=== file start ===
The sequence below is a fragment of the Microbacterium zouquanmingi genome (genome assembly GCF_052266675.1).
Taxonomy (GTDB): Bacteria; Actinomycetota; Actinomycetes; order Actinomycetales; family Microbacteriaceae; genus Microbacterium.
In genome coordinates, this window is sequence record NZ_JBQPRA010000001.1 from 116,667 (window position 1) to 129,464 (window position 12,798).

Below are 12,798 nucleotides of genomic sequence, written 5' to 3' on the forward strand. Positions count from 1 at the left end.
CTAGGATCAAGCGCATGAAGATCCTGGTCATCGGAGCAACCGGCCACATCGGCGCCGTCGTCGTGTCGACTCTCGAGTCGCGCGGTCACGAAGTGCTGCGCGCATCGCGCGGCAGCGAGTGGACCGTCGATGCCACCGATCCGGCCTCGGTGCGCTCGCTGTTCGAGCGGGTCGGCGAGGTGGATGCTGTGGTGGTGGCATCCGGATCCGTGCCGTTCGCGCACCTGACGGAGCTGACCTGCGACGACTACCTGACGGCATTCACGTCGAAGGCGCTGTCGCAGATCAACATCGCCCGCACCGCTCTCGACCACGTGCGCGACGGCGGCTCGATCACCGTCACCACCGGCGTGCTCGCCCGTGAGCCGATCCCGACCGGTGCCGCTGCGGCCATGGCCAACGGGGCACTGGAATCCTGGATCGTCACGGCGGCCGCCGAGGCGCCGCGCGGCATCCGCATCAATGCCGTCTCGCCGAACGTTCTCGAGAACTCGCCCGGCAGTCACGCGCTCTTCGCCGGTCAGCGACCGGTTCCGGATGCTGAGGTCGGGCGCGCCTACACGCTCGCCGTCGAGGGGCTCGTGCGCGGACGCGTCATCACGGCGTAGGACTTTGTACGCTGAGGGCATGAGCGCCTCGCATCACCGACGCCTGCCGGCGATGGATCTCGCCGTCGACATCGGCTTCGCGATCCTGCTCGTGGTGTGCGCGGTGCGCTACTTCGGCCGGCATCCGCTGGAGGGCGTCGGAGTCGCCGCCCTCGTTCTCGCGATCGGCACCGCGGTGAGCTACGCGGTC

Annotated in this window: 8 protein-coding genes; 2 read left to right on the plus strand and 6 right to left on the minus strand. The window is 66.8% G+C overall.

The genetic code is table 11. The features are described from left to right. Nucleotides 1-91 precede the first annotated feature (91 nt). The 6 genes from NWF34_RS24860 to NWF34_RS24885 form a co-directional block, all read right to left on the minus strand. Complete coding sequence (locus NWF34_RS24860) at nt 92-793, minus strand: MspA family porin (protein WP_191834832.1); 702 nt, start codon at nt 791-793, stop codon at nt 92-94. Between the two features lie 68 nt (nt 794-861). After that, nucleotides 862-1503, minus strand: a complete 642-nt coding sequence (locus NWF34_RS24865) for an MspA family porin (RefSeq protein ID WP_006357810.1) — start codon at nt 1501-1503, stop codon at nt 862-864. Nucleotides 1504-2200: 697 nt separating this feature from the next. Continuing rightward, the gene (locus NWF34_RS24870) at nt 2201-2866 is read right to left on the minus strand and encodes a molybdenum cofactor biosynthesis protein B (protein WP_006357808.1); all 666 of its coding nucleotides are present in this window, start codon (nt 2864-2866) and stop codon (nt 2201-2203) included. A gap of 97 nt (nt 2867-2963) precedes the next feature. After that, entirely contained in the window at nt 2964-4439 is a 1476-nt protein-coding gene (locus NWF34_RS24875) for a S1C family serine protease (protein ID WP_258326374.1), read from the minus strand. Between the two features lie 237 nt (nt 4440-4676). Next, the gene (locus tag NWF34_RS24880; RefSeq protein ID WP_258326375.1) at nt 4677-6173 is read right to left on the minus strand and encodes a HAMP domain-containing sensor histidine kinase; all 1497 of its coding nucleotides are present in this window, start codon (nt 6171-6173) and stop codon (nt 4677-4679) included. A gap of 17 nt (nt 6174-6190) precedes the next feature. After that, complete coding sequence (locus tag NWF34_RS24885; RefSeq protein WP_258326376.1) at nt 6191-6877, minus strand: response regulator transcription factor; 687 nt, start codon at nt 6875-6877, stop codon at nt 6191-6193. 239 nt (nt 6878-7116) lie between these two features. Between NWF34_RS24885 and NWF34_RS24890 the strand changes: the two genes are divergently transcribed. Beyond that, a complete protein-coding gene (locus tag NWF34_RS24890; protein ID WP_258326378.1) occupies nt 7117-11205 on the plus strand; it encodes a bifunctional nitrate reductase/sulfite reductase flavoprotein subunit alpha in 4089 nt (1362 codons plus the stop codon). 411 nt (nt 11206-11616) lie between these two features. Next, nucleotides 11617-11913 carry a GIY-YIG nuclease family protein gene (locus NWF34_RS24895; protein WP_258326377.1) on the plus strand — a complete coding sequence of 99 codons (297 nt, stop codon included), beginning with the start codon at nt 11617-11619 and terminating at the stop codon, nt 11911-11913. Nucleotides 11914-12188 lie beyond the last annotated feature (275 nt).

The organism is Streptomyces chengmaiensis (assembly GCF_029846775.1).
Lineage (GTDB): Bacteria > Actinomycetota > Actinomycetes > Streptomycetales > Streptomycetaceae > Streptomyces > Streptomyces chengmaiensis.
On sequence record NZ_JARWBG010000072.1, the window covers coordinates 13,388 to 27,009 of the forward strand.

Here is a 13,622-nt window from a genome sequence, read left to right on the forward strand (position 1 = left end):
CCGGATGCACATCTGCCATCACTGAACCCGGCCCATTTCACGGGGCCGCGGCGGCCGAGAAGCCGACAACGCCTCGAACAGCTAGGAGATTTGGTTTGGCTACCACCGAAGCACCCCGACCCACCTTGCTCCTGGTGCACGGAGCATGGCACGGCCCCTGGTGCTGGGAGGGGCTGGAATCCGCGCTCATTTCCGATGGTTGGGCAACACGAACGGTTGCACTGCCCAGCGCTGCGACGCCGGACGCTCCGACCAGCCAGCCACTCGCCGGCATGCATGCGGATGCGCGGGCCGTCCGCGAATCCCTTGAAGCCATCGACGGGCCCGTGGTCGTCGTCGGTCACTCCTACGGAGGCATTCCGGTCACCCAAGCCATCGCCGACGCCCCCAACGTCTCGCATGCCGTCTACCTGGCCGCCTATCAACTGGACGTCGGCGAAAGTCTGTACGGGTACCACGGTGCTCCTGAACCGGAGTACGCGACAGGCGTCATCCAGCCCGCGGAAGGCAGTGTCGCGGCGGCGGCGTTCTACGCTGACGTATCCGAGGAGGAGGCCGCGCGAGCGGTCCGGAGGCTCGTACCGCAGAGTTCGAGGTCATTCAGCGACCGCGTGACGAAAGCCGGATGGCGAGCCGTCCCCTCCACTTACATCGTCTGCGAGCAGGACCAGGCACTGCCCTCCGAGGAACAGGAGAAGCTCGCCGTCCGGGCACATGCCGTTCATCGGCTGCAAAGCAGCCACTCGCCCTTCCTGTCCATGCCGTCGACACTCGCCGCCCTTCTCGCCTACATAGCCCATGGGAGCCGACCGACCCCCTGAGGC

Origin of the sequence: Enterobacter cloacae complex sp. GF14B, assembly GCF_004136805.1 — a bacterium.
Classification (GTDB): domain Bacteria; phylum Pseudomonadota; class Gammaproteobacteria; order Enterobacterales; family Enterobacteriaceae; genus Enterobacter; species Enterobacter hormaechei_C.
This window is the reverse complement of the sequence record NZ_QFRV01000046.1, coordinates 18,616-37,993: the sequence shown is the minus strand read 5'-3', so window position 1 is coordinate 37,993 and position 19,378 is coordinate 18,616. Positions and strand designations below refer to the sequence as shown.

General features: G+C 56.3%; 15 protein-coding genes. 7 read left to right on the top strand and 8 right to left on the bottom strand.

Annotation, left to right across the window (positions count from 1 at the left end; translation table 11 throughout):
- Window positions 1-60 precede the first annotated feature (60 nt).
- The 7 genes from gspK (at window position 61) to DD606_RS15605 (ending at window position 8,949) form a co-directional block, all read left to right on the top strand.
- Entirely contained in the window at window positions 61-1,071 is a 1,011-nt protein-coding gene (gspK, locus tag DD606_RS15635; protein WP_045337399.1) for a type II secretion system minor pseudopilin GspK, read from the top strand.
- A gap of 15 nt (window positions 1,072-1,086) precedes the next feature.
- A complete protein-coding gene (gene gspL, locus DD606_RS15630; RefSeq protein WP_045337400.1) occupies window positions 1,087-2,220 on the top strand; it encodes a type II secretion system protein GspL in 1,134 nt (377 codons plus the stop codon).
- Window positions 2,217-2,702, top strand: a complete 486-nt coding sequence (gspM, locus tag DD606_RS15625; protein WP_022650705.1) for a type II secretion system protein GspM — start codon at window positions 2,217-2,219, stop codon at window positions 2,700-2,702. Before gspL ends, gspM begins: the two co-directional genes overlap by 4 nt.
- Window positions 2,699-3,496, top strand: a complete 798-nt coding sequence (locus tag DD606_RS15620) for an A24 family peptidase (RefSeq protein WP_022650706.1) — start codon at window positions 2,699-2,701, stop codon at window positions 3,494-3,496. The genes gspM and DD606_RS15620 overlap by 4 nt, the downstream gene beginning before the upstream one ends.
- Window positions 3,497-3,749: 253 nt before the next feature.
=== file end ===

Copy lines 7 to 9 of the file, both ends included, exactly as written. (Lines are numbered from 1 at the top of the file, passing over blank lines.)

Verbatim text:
The genetic code is table 11. The features are described from left to right. Nucleotides 1-91 precede the first annotated feature (91 nt). The 6 genes from NWF34_RS24860 to NWF34_RS24885 form a co-directional block, all read right to left on the minus strand. Complete coding sequence (locus NWF34_RS24860) at nt 92-793, minus strand: MspA family porin (protein WP_191834832.1); 702 nt, start codon at nt 791-793, stop codon at nt 92-94. Between the two features lie 68 nt (nt 794-861). After that, nucleotides 862-1503, minus strand: a complete 642-nt coding sequence (locus NWF34_RS24865) for an MspA family porin (RefSeq protein ID WP_006357810.1) — start codon at nt 1501-1503, stop codon at nt 862-864. Nucleotides 1504-2200: 697 nt separating this feature from the next. Continuing rightward, the gene (locus NWF34_RS24870) at nt 2201-2866 is read right to left on the minus strand and encodes a molybdenum cofactor biosynthesis protein B (protein WP_006357808.1); all 666 of its coding nucleotides are present in this window, start codon (nt 2864-2866) and stop codon (nt 2201-2203) included. A gap of 97 nt (nt 2867-2963) precedes the next feature. After that, entirely contained in the window at nt 2964-4439 is a 1476-nt protein-coding gene (locus NWF34_RS24875) for a S1C family serine protease (protein ID WP_258326374.1), read from the minus strand. Between the two features lie 237 nt (nt 4440-4676). Next, the gene (locus tag NWF34_RS24880; RefSeq protein ID WP_258326375.1) at nt 4677-6173 is read right to left on the minus strand and encodes a HAMP domain-containing sensor histidine kinase; all 1497 of its coding nucleotides are present in this window, start codon (nt 6171-6173) and stop codon (nt 4677-4679) included. A gap of 17 nt (nt 6174-6190) precedes the next feature. After that, complete coding sequence (locus tag NWF34_RS24885; RefSeq protein WP_258326376.1) at nt 6191-6877, minus strand: response regulator transcription factor; 687 nt, start codon at nt 6875-6877, stop codon at nt 6191-6193. 239 nt (nt 6878-7116) lie between these two features. Between NWF34_RS24885 and NWF34_RS24890 the strand changes: the two genes are divergently transcribed. Beyond that, a complete protein-coding gene (locus tag NWF34_RS24890; protein ID WP_258326378.1) occupies nt 7117-11205 on the plus strand; it encodes a bifunctional nitrate reductase/sulfite reductase flavoprotein subunit alpha in 4089 nt (1362 codons plus the stop codon). 411 nt (nt 11206-11616) lie between these two features. Next, nucleotides 11617-11913 carry a GIY-YIG nuclease family protein gene (locus NWF34_RS24895; protein WP_258326377.1) on the plus strand — a complete coding sequence of 99 codons (297 nt, stop codon included), beginning with the start codon at nt 11617-11619 and terminating at the stop codon, nt 11911-11913. Nucleotides 11914-12188 lie beyond the last annotated feature (275 nt).

The organism is Streptomyces chengmaiensis (assembly GCF_029846775.1).
Lineage (GTDB): Bacteria > Actinomycetota > Actinomycetes > Streptomycetales > Streptomycetaceae > Streptomyces > Streptomyces chengmaiensis.